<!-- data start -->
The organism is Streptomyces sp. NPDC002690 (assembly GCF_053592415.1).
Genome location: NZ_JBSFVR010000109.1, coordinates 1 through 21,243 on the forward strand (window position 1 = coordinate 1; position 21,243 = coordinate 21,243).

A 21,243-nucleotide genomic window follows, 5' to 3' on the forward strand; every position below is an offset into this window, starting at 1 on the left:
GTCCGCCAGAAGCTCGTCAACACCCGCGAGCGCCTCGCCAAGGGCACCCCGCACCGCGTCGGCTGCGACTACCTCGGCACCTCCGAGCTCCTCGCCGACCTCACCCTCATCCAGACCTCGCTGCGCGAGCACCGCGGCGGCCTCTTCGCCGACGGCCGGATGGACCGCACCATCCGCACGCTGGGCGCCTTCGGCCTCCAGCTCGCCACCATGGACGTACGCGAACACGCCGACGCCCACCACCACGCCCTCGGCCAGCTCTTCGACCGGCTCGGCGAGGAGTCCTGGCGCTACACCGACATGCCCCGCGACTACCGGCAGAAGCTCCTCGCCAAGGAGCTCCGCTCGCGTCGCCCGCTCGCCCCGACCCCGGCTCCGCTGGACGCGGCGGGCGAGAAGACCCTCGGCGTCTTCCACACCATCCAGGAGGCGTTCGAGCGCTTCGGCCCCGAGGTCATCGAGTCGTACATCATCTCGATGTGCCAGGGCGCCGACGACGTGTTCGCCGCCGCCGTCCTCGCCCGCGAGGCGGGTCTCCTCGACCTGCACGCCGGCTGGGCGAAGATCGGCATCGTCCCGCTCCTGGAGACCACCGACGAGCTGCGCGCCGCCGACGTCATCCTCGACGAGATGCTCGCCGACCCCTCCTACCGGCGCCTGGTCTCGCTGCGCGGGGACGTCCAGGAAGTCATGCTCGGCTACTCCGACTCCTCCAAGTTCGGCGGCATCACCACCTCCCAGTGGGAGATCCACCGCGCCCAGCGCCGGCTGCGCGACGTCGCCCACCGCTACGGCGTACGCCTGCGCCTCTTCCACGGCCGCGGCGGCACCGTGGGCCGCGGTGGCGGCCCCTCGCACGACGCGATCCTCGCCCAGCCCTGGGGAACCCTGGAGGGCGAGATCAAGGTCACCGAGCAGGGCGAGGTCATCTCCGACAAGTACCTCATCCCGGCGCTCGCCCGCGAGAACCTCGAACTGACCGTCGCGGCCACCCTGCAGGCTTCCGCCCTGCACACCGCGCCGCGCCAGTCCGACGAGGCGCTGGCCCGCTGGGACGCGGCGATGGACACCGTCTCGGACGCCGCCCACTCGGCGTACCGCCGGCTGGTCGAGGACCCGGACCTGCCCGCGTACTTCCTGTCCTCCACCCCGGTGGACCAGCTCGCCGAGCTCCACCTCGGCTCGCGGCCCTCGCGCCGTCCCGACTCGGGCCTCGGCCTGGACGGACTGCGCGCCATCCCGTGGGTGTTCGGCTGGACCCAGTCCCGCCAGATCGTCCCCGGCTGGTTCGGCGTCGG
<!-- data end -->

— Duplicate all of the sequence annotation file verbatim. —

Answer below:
The organism is Streptomyces sp. NPDC002690 (assembly GCF_053592415.1).
Genome location: NZ_JBSFVR010000109.1, coordinates 1 through 21,243 on the forward strand (window position 1 = coordinate 1; position 21,243 = coordinate 21,243).

A 21,243-nucleotide genomic window follows, 5' to 3' on the forward strand; every position below is an offset into this window, starting at 1 on the left:
GTCCGCCAGAAGCTCGTCAACACCCGCGAGCGCCTCGCCAAGGGCACCCCGCACCGCGTCGGCTGCGACTACCTCGGCACCTCCGAGCTCCTCGCCGACCTCACCCTCATCCAGACCTCGCTGCGCGAGCACCGCGGCGGCCTCTTCGCCGACGGCCGGATGGACCGCACCATCCGCACGCTGGGCGCCTTCGGCCTCCAGCTCGCCACCATGGACGTACGCGAACACGCCGACGCCCACCACCACGCCCTCGGCCAGCTCTTCGACCGGCTCGGCGAGGAGTCCTGGCGCTACACCGACATGCCCCGCGACTACCGGCAGAAGCTCCTCGCCAAGGAGCTCCGCTCGCGTCGCCCGCTCGCCCCGACCCCGGCTCCGCTGGACGCGGCGGGCGAGAAGACCCTCGGCGTCTTCCACACCATCCAGGAGGCGTTCGAGCGCTTCGGCCCCGAGGTCATCGAGTCGTACATCATCTCGATGTGCCAGGGCGCCGACGACGTGTTCGCCGCCGCCGTCCTCGCCCGCGAGGCGGGTCTCCTCGACCTGCACGCCGGCTGGGCGAAGATCGGCATCGTCCCGCTCCTGGAGACCACCGACGAGCTGCGCGCCGCCGACGTCATCCTCGACGAGATGCTCGCCGACCCCTCCTACCGGCGCCTGGTCTCGCTGCGCGGGGACGTCCAGGAAGTCATGCTCGGCTACTCCGACTCCTCCAAGTTCGGCGGCATCACCACCTCCCAGTGGGAGATCCACCGCGCCCAGCGCCGGCTGCGCGACGTCGCCCACCGCTACGGCGTACGCCTGCGCCTCTTCCACGGCCGCGGCGGCACCGTGGGCCGCGGTGGCGGCCCCTCGCACGACGCGATCCTCGCCCAGCCCTGGGGAACCCTGGAGGGCGAGATCAAGGTCACCGAGCAGGGCGAGGTCATCTCCGACAAGTACCTCATCCCGGCGCTCGCCCGCGAGAACCTCGAACTGACCGTCGCGGCCACCCTGCAGGCTTCCGCCCTGCACACCGCGCCGCGCCAGTCCGACGAGGCGCTGGCCCGCTGGGACGCGGCGATGGACACCGTCTCGGACGCCGCCCACTCGGCGTACCGCCGGCTGGTCGAGGACCCGGACCTGCCCGCGTACTTCCTGTCCTCCACCCCGGTGGACCAGCTCGCCGAGCTCCACCTCGGCTCGCGGCCCTCGCGCCGTCCCGACTCGGGCCTCGGCCTGGACGGACTGCGCGCCATCCCGTGGGTGTTCGGCTGGACCCAGTCCCGCCAGATCGTCCCCGGCTGGTTCGGCGTCGG